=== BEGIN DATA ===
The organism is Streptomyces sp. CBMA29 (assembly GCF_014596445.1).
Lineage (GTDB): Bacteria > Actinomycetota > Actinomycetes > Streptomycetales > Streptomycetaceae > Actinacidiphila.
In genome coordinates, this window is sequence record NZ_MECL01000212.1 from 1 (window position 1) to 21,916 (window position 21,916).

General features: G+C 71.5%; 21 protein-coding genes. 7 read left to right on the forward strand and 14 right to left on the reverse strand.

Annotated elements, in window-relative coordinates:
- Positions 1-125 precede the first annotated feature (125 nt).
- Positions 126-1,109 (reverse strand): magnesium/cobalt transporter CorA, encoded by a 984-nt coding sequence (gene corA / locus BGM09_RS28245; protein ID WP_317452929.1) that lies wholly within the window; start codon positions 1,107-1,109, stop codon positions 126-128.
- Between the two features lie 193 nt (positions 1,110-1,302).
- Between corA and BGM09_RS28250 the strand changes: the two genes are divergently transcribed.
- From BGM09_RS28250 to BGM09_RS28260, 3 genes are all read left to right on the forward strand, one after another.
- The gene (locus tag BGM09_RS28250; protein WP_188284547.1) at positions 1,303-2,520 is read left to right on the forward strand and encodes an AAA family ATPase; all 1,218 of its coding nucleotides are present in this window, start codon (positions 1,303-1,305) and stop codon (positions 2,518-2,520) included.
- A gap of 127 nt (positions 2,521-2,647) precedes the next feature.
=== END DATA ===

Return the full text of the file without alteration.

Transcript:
The organism is Streptomyces sp. CBMA29 (assembly GCF_014596445.1).
Lineage (GTDB): Bacteria > Actinomycetota > Actinomycetes > Streptomycetales > Streptomycetaceae > Actinacidiphila.
In genome coordinates, this window is sequence record NZ_MECL01000212.1 from 1 (window position 1) to 21,916 (window position 21,916).

General features: G+C 71.5%; 21 protein-coding genes. 7 read left to right on the forward strand and 14 right to left on the reverse strand.

Annotated elements, in window-relative coordinates:
- Positions 1-125 precede the first annotated feature (125 nt).
- Positions 126-1,109 (reverse strand): magnesium/cobalt transporter CorA, encoded by a 984-nt coding sequence (gene corA / locus BGM09_RS28245; protein ID WP_317452929.1) that lies wholly within the window; start codon positions 1,107-1,109, stop codon positions 126-128.
- Between the two features lie 193 nt (positions 1,110-1,302).
- Between corA and BGM09_RS28250 the strand changes: the two genes are divergently transcribed.
- From BGM09_RS28250 to BGM09_RS28260, 3 genes are all read left to right on the forward strand, one after another.
- The gene (locus tag BGM09_RS28250; protein WP_188284547.1) at positions 1,303-2,520 is read left to right on the forward strand and encodes an AAA family ATPase; all 1,218 of its coding nucleotides are present in this window, start codon (positions 1,303-1,305) and stop codon (positions 2,518-2,520) included.
- A gap of 127 nt (positions 2,521-2,647) precedes the next feature.